Parents are asking for an itemized budget so they can see where the money went.
“Thirty-three percent of my taxes are going to the local school,” Lisa Adams, a parent of three students in Kent schools, told KIRO. “The superintendent had said it was a miscalculation of resources and funds ... How do you miscalculate $7 million?”
A budget passed last month fixes the hole by cutting $2.9 million in personnel and $1.4 million in operating costs.
A Duval County teacher is suspended without pay after students allegedly flashed their breasts and twerked in his classroom.
District officials began investigating after a school secretary heard about alleged inappropriate activity inside Brent Sawdy's seventh grade classroom on May 2.
Students had just gotten back to Lake Shore Middle School in Jacksonville, Florida, after a field trip when Sawdy told them they could work on school work or talk with friends in class, a police report says.
Sawdy put on a movie and worked quietly at his desk while the students talked, according to the report.
The report says the students got bored and someone suggested playing "Dirty Dare."
They began the game by daring each other to kiss one another, according to the report.
During the game, two girls allegedly exposed their breasts and a boy licked or kissed the girls' breast, the report says.
One student said she saw a student twerking on a boy and another student "sat on all the boys' laps" in the classroom.
When asked about what happened, Sawdy said he did not hear anyone say anything about playing "Truth or Dare" and did not see students do anything questionable.
He said he saw a male student slap a girl's leg. He took the student outside and told him that kind of playing could get him in trouble, he told investigators.
Investigators determined that Sawdy failed to provide adequate supervision in his classroom.
He was suspended without pay, according to documents.
A high school teacher in Cherokee County, Georgia, recently expelled two students from her class for wearing T-shirts supportive of President Donald Trump.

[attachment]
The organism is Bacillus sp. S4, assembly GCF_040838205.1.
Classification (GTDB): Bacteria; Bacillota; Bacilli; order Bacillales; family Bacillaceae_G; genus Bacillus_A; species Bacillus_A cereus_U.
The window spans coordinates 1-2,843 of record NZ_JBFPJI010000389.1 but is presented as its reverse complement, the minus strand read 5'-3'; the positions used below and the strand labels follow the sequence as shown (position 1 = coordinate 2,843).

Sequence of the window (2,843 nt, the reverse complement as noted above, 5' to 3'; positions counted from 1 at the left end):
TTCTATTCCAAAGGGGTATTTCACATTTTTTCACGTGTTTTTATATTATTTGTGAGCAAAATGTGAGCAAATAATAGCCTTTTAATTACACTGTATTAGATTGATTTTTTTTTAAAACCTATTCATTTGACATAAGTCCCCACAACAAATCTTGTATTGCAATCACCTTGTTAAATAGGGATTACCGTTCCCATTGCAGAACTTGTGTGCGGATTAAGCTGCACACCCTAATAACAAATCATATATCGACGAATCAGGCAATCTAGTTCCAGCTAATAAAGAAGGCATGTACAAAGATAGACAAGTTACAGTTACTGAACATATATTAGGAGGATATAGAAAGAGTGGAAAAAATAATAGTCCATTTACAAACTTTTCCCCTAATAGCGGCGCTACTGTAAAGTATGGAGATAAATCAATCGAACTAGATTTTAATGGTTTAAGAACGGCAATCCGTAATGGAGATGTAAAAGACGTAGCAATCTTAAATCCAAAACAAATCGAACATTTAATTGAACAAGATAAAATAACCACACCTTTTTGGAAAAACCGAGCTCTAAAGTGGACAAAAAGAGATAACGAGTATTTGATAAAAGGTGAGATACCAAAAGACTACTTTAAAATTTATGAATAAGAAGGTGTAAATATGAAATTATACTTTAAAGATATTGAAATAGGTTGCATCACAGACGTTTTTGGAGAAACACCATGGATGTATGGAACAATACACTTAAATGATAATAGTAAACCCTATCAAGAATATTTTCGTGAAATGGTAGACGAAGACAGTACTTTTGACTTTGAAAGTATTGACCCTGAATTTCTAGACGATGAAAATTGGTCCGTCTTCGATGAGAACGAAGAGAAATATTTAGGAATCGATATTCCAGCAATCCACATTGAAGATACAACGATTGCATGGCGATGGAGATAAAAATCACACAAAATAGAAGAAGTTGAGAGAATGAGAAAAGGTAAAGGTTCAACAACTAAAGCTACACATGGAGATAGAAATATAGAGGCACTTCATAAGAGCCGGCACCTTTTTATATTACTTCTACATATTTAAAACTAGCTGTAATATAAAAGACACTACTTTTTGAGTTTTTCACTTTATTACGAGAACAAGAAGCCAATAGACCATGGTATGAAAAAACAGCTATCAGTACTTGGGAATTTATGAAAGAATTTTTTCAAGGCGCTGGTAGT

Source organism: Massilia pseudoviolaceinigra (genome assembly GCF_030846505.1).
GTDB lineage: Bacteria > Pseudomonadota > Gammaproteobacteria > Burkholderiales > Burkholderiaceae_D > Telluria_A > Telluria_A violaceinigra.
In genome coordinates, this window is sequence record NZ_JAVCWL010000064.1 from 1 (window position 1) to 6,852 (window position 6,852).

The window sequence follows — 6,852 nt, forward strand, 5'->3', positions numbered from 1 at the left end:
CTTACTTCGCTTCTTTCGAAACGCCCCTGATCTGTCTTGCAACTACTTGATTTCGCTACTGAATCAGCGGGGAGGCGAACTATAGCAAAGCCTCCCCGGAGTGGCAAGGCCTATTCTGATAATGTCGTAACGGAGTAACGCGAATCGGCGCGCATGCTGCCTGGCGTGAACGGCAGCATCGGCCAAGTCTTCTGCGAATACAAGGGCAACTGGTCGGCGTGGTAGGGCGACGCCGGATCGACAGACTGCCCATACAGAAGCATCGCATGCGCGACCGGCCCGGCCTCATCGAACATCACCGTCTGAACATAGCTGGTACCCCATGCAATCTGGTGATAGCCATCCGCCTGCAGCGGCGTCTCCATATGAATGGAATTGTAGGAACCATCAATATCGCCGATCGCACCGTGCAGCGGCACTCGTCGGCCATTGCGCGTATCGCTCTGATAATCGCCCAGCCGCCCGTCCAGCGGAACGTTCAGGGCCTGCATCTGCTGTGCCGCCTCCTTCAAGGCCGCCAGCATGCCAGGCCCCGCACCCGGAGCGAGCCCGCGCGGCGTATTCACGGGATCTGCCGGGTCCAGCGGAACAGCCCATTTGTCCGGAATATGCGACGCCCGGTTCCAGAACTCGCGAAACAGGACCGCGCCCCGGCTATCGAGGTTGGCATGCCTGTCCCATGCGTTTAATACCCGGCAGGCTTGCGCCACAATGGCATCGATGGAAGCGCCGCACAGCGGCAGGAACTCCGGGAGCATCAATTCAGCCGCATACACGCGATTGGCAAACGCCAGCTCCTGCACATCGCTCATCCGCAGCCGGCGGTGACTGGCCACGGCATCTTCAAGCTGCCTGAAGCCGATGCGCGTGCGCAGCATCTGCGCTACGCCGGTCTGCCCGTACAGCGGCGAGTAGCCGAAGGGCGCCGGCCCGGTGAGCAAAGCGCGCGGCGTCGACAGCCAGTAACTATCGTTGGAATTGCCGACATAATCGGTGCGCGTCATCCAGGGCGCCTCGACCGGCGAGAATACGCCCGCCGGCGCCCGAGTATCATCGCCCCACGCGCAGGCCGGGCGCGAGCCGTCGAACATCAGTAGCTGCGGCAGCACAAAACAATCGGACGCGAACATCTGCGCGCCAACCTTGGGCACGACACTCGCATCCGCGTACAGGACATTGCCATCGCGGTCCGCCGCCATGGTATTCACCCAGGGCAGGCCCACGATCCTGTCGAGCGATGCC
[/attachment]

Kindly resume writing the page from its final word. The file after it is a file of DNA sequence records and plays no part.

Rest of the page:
The incident happened Thursday in a math class at River Ridge High School in Woodstock, Georgia.
"Her actions were wrong as the 'Make America Great Again' shirts worn by the students are not a violation of our School District dress code," a statement from the Cherokee County School District read.
The school district told WSB-TV the teacher "additionally, and inappropriately, shared her personal opinion about the campaign slogan during class."
Chief communications officer Barbara P. Jacoby said the school's principal met with and apologized to the students who were the class, in addition to their families.
Dr. Brian V. Hightower, the superintendent of schools, said he is deeply sorry the incident happened in one of the district’s schools, and that "it does not reflect his expectation that all students be treated equally and respectfully by our employees."
The school has not released any disciplinary action taken against the teacher at this time; however, it says that no students will face disciplinary action.
Megan Garth, an all-area soccer player at Prince Avenue Christian School in Bogart, Georgia, discovered things she didn’t know about football this summer.
The first was that she’s a pretty good field-goal kicker. With some help from Prince Avenue football coaches, Garth learned in just a couple of weeks to make extra points reliably and to kick field goals of 30 yards. Coaches told her that she might be the best kicker in the school. Garth was eager to join the team.
But Garth then discovered that her school would not allow it. As do many private schools, Prince Avenue has a policy that prevents girls from joining boys’ teams or boys from joining girls’ teams. Garth’s final appeal to the school’s board of directors was denied late last week.
“We’re obviously disappointed and we disagree, but we love Prince Avenue Christian and the people there, and we respect the decision and the deliberation,” said Branham Garth, Megan’s father.